When I began my college studies a few years ago, I took a beginning religion course taught by Richard Swanson, a professor at Augustana University in Sioux Falls, S.D. The class challenged me deeply. Amid a semester of mental and physical health stumbles that left me in a whirlwind of personal discovery, I felt the course would never see my full potential, but I loved it.
The course focused on the power of stories to reach into realms unknown and uncover the Divine. That course has become one of the most impactful I have ever taken. It shaped the way I deal with life, love, awe and tragedy. It made space for stories to continue that work in my life.
Stories exist in so many ways and through so many avenues. Storytelling in journalism, for example, allows individuals and communities to express a reality that provides free will and truth. In contrast, a story in novel form allows expression and escape into a world of human invention.
The best element of stories is that they can reach beyond the human surface into the unknown and unseen, speaking to the soul and the calls of the earth. They instill in us values, responsibilities, and an ability to believe in and grapple with reality in the various and expansive ways it exists. They allow us to explore our fears and uncertainties, to dream and live in worlds completely foreign to us. Stories also allow us to escape into a dimension of the human imagination, allowing laughter and a perspective that may be difficult to access in instances when emotions can be overwhelming.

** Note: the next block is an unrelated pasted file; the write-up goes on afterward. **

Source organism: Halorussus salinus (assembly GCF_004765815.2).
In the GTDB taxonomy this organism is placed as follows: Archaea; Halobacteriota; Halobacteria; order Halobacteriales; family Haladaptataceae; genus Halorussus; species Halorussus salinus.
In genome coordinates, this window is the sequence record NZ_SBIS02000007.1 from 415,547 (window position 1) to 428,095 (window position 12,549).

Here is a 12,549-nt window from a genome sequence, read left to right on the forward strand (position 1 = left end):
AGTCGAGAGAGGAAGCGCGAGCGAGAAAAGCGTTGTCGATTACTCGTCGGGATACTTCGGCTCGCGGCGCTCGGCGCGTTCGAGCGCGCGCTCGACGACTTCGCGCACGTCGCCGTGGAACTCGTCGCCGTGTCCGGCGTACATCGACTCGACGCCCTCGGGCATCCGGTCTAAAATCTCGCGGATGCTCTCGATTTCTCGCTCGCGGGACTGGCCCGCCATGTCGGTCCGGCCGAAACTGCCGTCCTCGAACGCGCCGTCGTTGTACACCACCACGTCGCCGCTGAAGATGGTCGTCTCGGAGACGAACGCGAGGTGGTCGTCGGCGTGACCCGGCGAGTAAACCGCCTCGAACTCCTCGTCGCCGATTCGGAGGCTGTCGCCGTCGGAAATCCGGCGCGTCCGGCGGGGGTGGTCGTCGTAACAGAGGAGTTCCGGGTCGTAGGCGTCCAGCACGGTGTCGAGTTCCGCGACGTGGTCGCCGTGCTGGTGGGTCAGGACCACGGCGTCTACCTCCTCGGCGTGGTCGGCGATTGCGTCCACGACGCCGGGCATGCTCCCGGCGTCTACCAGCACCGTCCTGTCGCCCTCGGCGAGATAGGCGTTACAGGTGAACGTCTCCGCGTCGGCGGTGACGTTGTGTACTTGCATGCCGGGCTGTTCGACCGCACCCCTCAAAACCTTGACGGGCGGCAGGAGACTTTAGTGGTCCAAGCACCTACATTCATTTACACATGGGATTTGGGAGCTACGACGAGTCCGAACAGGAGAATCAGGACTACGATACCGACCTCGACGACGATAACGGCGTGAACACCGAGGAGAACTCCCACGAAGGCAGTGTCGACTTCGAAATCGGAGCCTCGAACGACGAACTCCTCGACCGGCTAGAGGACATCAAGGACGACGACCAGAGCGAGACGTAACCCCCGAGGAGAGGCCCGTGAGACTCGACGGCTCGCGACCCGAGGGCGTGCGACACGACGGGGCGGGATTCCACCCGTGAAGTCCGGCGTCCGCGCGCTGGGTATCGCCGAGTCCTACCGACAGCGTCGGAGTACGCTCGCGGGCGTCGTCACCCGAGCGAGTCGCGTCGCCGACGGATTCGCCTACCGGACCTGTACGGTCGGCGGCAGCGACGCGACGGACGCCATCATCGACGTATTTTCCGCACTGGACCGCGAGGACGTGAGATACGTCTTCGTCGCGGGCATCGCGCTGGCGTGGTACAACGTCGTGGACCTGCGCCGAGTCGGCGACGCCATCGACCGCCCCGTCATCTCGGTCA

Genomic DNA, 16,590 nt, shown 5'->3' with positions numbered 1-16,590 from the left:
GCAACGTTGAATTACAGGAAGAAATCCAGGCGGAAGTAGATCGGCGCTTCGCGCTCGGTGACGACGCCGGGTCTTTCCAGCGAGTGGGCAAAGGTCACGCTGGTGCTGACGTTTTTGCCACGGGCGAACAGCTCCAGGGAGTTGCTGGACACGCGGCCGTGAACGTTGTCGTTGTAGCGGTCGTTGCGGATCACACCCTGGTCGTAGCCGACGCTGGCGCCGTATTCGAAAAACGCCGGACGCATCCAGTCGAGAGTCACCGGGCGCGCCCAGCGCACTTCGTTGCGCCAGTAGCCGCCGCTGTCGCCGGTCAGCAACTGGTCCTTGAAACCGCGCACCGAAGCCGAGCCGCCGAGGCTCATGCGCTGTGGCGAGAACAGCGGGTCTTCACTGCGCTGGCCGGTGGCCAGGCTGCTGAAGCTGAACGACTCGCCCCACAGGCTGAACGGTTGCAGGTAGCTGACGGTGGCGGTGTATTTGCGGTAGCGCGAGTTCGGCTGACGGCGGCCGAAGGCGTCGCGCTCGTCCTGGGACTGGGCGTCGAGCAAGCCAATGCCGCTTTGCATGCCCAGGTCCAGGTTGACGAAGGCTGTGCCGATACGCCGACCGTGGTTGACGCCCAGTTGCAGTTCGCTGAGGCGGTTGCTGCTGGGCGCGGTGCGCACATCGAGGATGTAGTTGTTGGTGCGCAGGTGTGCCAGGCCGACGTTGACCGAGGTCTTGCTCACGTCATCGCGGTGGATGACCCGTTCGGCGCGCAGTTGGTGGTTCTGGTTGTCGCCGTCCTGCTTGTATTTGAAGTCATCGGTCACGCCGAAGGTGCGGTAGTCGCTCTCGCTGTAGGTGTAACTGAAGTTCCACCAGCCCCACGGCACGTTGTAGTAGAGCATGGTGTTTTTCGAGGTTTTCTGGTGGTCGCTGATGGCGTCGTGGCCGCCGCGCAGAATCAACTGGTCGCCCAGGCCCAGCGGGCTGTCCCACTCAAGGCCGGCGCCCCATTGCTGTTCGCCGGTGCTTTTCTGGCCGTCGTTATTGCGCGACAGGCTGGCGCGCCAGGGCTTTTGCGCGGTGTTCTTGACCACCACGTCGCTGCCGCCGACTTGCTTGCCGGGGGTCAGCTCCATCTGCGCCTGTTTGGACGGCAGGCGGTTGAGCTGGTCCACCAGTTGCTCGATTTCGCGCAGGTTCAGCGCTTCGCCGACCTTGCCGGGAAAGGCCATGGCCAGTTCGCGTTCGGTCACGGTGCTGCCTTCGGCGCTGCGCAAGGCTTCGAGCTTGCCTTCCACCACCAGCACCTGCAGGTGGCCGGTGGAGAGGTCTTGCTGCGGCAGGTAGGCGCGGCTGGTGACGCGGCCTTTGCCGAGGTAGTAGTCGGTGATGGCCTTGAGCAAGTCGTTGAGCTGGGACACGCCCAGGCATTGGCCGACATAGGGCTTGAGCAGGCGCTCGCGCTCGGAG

This is how I have discovered storytelling to be a vital ministry – one that unites us in a collective and individual search and expression, uncovering in us thought and wonder we may not have known existed.
As we think about what it means to be stewards of love and vocation, may we always remember the unique accessibility to the Divine that exists in stories, storytelling and the ways stories move us to respond.